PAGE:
The Theory of Everything effectively portrays real-life events and progression of ALS

graphic: Aileen Wu

graphic: Aileen Wu

The Theory of Everything, a biopic about Stephen Hawking released in November 2014, is a beautiful portrayal of the life of a remarkable man, who, despite being diagnosed with Lou Gehrig’s disease, published groundbreaking studies in the world of physics. It is both a love story and a personal tale of a young man of brilliant intellectual condition trapped in a rapidly-deteriorating body.

Diagnosed with amyotrophic lateral sclerosis, also known as Lou Gehrig’s disease, when he was a 21-year-old PhD student at the University of Cambridge, Hawking continued his academic career despite his physical handicap. With his determination and the support of his friends, Hawking became a world-renowned astrophysicist, making valuable steps in the areas of general relativity and cosmology as well as writing several bestselling books. The film is based on Travelling to Infinity: My Life With Stephen, a memoir by Hawking’s first wife, Jane, who is portrayed by Felicity Jones in the biopic. As a result, the film focuses on both Hawking and Jane, who remained with him many years after his diagnosis.

Both Eddie Redmayne’s portrayal of Hawking and Felicity Jones’ performance as Jane Wilde Hawking felt real and exhibited raw emotion. Their love story is shown through varied filming styles, including home-video Polaroid shots, powerful close-ups, and idyllic panoramas of the University of Cambridge. The narrative is romantic and dramatic, balancing Hawking’s personal and professional struggles.

Redmayne’s performance as Hawking in the film felt incredibly authentic. He worked to adopt the physical appearance of an ALS patient, losing fifteen pounds and training with choreographer Alexandra Reynolds for four months. The actor supplemented his preparation by extensively researching the various progressive, degenerative stages of ALS. As a result, his efforts to reproduce the escalation of the disease were vividly and successfully shown on the screen.“[The body contortion] was quite uncomfortable,” he said during a press interview hosted by Focus Features, “but at the end of the day, I could get up, and so many of the ALS patients who let us into their lives can’t.”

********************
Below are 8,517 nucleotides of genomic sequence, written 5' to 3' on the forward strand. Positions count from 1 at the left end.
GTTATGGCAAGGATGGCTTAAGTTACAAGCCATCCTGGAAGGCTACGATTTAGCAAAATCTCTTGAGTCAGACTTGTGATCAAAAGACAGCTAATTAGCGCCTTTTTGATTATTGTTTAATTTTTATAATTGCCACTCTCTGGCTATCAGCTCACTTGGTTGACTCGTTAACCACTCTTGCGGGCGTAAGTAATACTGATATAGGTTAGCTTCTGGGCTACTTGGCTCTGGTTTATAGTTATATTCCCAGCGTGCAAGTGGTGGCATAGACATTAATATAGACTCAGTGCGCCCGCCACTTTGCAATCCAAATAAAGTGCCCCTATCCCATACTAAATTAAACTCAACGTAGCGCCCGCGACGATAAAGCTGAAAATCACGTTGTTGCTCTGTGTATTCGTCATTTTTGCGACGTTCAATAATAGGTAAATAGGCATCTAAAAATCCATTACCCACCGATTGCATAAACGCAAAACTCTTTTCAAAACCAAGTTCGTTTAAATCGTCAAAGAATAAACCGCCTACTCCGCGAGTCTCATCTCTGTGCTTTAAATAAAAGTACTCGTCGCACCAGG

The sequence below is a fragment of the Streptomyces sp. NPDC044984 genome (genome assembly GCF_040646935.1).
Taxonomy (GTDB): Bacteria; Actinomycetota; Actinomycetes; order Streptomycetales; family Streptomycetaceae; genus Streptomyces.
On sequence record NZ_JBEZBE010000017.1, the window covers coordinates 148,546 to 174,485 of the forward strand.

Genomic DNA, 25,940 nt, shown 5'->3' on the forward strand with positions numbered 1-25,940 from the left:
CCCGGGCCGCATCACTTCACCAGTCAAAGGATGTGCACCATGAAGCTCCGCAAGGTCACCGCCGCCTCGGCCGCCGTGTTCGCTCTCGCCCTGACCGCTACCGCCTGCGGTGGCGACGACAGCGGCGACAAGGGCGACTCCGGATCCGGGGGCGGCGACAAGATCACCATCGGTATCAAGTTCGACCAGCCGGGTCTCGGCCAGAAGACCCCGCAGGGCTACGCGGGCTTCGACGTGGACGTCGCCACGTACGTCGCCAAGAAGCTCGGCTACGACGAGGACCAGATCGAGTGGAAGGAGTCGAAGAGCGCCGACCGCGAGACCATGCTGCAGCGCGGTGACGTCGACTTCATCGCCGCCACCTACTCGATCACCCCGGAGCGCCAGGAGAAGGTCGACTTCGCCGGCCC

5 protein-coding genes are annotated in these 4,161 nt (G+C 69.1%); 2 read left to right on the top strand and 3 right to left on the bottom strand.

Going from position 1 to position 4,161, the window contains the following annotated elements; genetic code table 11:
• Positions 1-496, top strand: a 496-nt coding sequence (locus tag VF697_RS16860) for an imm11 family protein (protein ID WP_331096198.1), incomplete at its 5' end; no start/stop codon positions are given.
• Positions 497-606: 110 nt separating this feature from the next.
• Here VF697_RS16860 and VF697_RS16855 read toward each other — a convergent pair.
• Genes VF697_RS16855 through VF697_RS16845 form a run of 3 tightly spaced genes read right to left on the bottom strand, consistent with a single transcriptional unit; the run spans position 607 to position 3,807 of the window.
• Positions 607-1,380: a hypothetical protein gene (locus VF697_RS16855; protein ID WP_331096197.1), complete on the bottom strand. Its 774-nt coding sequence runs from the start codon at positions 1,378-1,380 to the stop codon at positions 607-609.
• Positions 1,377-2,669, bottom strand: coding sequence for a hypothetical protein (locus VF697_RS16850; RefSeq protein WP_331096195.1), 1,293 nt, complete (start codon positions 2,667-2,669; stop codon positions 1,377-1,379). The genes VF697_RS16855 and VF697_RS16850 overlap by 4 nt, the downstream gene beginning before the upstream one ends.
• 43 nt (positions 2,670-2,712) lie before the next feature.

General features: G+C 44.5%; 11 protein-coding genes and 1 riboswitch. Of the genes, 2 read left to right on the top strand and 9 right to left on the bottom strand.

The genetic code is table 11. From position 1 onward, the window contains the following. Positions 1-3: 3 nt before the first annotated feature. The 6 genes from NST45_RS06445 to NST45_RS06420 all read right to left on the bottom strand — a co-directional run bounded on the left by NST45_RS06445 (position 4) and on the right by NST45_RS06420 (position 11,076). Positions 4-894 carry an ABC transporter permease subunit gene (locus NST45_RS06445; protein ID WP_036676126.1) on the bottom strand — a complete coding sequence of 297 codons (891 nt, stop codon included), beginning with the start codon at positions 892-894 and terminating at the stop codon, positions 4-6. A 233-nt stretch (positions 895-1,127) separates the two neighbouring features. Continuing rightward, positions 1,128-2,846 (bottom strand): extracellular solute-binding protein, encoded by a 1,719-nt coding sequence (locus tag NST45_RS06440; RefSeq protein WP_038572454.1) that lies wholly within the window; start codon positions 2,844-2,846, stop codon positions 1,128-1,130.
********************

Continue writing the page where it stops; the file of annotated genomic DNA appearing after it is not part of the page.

In addition, Redmayne managed to capture the personal characteristics of Hawking, including the effervescence of Hawking’s eyes despite the lack of neuromuscular control in his face. He showed both sides of Hawking’s personality: his determination and wit throughout the ordeal as well as the restrictions he felt as a husband, father, and academic.

“It was an incredible privilege to portray this man,” Redmayne said during the press interview. “But I must say I did find the prospect of it quite intimidating. The physical and emotional challenges of it were very daunting. And more than anything, I certainly wanted to please Professor Hawking himself.” The actor had spoken with Hawking before production, who seemed very enthusiastic about the project. In addition, Hawking offered to lend the original computerized voice he uses, which then was used in the film.

Redmayne’s portrayal of Hawking has generated large media buzz, placing him as one of the top contenders for winning the Oscar award for Best Actor. While the film focused largely on sentimentality, the approach may have been a bit too obviously romanticized or dramatic for some. Although director James Marshall may have been more focused on Hawking’s emotional journey rather than the magnitude of his academic work, the biopic still included both the factual and interpretational sides of Hawking’s story.

Many atmospheric elements of the film, communicated through hazy lighting, the Gothic architecture of Cambridge University, and composer Jóhann Jóhannsson’s classical yet sentimental soundtrack, evoked the nostalgia of looking back at a lifetime. Marshall illustrated this theme by playing on Hawking’s topic of research: time. The final scene of the film was a rewinded version of the movie, going backwards through all the moments in the film to the days of Hawking’s life as a healthy graduate student. The combination of the filming, acting, music, and story all gave the film a timeless character and an inspiring effect.


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